What is still happening that people are very reluctant to negotiate or to enter into a dialogue with DPRK at a time when DPRK is defying all its international obligation. And I think the message is, to DPRK: You take the first step, you come into compliance, and then all the doors will be open. We are ready to negotiate with you. We are ready to discuss with you.
I said before, the way I see it, that all the pieces of the puzzle are there. I mean, there is no fundamental disagreement that the international community is ready to help DPRK; the international community is ready to engage DPRK in a security dialogue and in a dialogue which focuses on its economic needs, but not under a situation of nuclear brinkmanship, not in a situation when DPRK is defying its international obligations.
So what is needed is the DPRK to take the first step, and then all the other steps will follow. I think what we need is a road map, a road map which starts with DPRK coming into full compliance. Once that steps is taken, then, I think, I see clearly a very smooth transition to an agreed settlement.
QUESTION: Why this double standard with Korean (UNINTELLIGIBLE) and the Iraq (UNINTELLIGIBLE)?
ELBARADEI: Well, again, I'm not sure that I'm the one qualified to answer that question. It's a question of appreciation by the Security Council, by the Board of Governors.
As you probably have heard, people are making a number of distinctions between the two situations, that in the case of Iraq, Iraq has been in a war situation during the Gulf War, and Security Council decided at that time to impose a program of disarmament on Iraq. Korea, on the other hand, has not moved out of its borders, and therefore the assumption by the international community that it might be better to or preferable to give Korea first a chance through diplomatic means before thinking of other alternatives, before reporting to the Security Council.
But, again, the board today made it clear that if North Korea were to persist in defying its international obligation the next step will be bringing the issue to the Security Council. It's a question, as I said, of political appreciation. It's not just by the agency Board of Governors, but clearly by the Security Council. And as I said, the distinction here is that the question of disarming Iraq came in the aftermath of the Gulf War, and that distinguish Iraq from North Korea, at least that's in one respect.
QUESTION: Sir, I would like to go back to what you said about the timing of this. And I think you mentioned it as a matter of weeks. Am I right to assume that there's no deadline or any such thing?
ELBARADEI: Well, the board have not set a deadline for me. He said I need to report to the board as a matter of urgency. I think that's a question of political appreciation. Obviously, I'll have to watch closely what is going on in the next few weeks, how North Korea is responding, what sort of diplomatic initiatives are being taken, being pursued. And on that basis, I would decide on the time to report to the board.
QUESTION: North Korea has said that it wants to leave the NPT, and in 1993 it also threatened to leave the NPT, and it last 89 days, but it was suspended.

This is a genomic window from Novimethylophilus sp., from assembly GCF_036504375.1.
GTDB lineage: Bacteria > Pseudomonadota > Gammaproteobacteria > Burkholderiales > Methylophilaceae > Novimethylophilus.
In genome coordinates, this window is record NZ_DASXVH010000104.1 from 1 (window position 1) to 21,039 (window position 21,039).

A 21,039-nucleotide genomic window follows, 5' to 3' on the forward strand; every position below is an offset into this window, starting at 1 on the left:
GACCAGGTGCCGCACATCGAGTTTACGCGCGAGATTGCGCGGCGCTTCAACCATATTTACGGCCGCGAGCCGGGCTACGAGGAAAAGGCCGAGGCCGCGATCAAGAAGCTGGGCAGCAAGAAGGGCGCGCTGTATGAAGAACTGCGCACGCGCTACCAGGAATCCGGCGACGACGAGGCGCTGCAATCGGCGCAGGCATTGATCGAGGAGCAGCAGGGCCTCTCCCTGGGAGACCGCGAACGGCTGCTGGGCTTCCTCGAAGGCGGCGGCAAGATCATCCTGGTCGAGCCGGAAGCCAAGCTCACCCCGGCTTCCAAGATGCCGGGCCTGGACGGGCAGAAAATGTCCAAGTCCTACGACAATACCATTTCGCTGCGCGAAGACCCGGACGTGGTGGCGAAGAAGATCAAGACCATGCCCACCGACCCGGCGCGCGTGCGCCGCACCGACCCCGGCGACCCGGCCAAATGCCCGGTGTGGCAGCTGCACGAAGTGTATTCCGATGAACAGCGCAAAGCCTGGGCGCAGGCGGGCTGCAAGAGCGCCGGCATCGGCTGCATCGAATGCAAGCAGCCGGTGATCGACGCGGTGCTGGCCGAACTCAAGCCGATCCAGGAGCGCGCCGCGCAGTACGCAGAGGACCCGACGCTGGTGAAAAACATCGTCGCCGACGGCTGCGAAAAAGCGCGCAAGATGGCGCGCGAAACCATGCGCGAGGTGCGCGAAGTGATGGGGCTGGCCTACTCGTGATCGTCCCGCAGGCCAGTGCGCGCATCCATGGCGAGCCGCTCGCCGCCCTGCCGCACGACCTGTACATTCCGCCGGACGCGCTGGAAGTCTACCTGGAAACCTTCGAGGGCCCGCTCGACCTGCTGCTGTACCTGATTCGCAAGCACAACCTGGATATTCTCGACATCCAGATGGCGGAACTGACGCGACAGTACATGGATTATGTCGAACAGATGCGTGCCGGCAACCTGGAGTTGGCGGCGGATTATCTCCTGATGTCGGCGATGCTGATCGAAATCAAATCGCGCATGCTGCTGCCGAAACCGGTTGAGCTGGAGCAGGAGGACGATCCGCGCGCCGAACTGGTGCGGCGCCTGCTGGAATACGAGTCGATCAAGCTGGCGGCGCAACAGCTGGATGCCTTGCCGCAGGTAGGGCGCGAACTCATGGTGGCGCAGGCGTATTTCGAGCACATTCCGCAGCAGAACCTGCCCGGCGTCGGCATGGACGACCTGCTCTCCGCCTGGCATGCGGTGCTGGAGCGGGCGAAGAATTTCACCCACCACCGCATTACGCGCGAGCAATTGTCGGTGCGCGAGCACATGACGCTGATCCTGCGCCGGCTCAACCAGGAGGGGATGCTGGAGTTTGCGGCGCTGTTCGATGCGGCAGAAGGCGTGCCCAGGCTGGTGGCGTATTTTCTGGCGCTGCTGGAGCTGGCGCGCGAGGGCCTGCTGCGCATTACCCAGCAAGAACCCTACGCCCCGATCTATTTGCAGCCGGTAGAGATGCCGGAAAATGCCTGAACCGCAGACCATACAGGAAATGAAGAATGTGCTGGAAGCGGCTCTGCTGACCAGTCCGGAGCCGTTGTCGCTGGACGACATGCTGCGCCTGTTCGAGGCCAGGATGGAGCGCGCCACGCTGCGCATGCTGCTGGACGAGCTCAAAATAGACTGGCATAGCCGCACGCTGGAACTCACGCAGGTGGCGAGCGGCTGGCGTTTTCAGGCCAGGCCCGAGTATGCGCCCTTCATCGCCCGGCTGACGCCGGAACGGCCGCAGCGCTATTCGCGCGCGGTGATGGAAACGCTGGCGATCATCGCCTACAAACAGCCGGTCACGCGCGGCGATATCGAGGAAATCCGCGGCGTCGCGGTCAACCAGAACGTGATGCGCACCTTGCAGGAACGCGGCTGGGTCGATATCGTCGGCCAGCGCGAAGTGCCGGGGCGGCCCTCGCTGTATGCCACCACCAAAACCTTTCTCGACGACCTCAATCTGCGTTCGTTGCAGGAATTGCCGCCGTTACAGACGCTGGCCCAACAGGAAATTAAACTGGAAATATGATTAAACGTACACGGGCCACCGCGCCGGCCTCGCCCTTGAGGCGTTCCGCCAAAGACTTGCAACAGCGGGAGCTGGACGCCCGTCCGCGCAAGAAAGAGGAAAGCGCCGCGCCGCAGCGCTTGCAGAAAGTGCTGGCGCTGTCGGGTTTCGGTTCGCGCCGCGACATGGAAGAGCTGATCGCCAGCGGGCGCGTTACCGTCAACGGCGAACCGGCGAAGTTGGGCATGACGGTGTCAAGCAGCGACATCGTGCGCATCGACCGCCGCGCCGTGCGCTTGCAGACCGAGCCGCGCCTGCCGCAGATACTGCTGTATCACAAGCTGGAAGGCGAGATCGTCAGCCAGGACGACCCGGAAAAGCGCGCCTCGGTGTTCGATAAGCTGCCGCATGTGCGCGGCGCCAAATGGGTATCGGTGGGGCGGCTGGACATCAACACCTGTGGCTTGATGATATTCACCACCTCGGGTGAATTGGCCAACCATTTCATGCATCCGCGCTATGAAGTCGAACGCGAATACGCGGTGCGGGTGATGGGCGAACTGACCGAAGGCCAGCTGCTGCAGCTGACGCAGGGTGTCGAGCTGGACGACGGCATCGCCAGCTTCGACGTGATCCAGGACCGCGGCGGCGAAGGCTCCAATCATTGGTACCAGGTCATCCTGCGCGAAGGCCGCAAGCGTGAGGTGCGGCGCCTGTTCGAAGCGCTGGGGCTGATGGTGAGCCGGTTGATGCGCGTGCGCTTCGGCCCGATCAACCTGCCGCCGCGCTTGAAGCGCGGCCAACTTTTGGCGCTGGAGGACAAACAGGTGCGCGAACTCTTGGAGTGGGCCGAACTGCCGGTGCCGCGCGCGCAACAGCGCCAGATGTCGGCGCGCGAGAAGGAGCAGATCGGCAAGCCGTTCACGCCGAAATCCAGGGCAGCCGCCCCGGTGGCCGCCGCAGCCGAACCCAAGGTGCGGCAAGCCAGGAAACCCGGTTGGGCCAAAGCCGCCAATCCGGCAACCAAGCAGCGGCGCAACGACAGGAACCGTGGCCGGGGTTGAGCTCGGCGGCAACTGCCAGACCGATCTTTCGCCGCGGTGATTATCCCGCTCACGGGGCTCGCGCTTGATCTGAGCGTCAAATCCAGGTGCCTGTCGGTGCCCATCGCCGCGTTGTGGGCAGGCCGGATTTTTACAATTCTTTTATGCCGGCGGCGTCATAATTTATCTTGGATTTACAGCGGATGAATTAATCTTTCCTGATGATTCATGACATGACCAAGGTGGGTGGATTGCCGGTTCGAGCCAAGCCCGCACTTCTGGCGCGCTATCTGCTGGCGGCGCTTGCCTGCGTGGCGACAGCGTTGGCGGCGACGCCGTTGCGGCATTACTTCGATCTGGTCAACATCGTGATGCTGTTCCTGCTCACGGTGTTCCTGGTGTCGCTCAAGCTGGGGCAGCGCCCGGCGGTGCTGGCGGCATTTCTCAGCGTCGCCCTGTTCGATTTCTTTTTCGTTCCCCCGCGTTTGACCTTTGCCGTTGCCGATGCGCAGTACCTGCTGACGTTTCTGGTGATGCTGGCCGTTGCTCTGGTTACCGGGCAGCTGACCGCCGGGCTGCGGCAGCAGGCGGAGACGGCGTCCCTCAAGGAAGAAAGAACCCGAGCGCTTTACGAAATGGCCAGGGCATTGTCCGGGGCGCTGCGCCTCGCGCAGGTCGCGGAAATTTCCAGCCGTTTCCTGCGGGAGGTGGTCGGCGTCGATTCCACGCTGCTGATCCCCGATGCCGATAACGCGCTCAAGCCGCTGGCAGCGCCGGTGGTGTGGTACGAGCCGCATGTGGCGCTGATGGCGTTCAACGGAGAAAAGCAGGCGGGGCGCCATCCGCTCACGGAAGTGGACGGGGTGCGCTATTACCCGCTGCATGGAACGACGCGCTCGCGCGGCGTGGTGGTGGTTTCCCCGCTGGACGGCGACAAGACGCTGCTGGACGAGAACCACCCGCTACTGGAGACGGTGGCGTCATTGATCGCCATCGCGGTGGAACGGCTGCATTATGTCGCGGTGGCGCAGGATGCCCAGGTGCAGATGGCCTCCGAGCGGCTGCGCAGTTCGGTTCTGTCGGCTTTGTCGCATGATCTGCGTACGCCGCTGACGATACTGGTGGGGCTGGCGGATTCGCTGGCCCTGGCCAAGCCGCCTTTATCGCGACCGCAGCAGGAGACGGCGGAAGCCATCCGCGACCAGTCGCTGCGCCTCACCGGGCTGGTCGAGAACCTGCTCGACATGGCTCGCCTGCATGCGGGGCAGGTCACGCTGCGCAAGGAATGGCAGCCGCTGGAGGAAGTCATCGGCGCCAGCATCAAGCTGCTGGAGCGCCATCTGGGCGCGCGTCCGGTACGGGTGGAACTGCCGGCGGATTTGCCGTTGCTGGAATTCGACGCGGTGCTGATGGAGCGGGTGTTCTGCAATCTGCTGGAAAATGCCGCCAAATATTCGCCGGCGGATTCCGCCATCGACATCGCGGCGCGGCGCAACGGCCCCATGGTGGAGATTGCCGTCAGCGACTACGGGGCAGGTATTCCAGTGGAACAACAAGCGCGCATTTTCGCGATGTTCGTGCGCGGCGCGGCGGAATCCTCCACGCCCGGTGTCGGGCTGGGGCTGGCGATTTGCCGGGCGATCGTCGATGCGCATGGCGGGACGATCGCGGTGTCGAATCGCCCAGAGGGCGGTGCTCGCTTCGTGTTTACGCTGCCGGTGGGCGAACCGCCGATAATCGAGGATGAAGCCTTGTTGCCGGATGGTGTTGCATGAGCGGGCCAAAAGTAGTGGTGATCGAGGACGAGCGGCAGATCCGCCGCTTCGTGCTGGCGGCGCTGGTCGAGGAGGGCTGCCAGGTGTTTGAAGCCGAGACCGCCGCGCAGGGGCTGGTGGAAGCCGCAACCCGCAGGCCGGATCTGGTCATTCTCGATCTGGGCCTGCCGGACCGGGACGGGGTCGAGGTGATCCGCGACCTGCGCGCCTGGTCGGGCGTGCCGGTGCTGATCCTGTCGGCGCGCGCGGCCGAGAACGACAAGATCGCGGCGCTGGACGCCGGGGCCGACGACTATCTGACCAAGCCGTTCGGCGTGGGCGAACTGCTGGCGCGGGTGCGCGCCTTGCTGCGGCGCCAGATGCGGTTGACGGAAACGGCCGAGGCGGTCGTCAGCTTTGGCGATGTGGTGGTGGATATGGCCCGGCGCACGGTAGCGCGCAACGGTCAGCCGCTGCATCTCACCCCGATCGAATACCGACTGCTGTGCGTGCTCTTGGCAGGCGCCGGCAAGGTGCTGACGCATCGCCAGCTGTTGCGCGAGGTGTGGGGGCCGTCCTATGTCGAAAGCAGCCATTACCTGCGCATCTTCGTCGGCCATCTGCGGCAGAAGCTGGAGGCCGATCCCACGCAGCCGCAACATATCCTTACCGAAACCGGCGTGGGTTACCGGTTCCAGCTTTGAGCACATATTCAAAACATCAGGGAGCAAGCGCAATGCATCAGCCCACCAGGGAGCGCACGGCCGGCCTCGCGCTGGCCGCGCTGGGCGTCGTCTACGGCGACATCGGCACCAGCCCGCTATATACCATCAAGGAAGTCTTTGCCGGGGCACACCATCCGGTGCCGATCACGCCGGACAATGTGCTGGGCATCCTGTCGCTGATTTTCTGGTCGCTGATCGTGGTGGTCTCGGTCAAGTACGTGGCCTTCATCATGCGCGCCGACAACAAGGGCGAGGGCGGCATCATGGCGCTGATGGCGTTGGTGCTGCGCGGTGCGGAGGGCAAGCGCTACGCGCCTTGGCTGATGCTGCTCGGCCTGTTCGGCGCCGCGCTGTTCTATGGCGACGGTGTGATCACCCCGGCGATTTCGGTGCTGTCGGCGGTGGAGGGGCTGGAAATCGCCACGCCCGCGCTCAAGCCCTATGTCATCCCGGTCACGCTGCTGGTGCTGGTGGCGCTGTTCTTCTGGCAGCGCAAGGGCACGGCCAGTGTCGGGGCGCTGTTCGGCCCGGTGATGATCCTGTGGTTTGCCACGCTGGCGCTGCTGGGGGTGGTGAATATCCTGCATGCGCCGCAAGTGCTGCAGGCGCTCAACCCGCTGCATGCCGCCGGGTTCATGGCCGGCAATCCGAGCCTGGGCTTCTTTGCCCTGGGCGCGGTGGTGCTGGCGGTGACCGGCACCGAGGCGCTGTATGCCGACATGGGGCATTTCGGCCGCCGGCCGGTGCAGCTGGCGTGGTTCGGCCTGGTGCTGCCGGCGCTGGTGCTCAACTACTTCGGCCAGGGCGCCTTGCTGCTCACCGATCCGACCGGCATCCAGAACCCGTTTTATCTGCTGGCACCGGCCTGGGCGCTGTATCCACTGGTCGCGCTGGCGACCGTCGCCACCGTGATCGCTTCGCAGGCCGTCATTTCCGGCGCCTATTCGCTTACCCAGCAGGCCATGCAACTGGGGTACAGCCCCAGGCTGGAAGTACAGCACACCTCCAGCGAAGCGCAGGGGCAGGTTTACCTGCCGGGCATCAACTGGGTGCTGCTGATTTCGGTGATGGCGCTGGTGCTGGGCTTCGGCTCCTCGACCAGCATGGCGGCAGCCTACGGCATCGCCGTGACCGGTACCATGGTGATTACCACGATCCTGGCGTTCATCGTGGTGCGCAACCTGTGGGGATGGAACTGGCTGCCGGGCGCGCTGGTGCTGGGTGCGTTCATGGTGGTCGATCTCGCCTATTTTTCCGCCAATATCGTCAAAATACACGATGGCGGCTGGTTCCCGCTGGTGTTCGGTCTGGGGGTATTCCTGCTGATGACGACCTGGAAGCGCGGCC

Does that mean that if it announces that it (OFF-MIKE) it only needs one more day because it takes 90 days to read?
And then my other question is, what about the video cards and the tapes that were on 15 cameras that were brought back to the agency, do you have any information?
ELBARADEI: Well, on the question of leaving or withdrawing from the NPT, I hope that North Korea will not take that step because that will simply escalate the situation. And again, a number of members of the board today expressed their view that any escalation will be a threat to peace and stability in the region. It does not -- even if North Korea were to withdraw from the NPT, that does not absolve the Security Council from its responsibility if it considers the situation to be a threat to international peace to deal with the issue.
But as I said, I hope North Korea will continue to be party to the NPT. If they decide to move from the NPT, whether they require the three months under the 322 to effect a withdrawal or not, again, this is something we, you know, lawyers need to look at it. But I hope they will not withdraw because that will not resolve the issue, in fact, it will exacerbate the situation.
On the question of cameras, there was nothing out of the ordinary. I mean, these cameras were there when the facilities were under freeze, and at that time, the facilities were not starting. So there was not unusual recorded on these films.
BLITZER: Mohamed ElBaradei, he is the director general of the International Atomic Energy Agency, answering reporters' questions in Vienna at the headquarters of the IAEA. The news from this news conference following a meeting of the 35-member board of the IAEA. Mohamed ElBaradei says they are ready to give North Korea, in his words, one last chance. Give diplomacy one last chance to resolve this matter before the IAEA would refer the whole matter to the United Nations Security Council.
How much longer will the North Koreans have? It's a matter of weeks, Mohamed ElBaradei says for the North Koreans to take what he says is the first step necessary to resolve this crisis, this nuclear crisis.
Says the North Koreans must accept all of the previous arrangements, must be willing to negotiate, to work with the West, to work with its neighbors, but the West and the neighbors, including the United States, of course, are not going to negotiate under what he calls nuclear brinkmanship. The DPRK, the Democratic People's Republic of Korea, North Korea, in other words, must take that first step to move forward with some sort of settlement.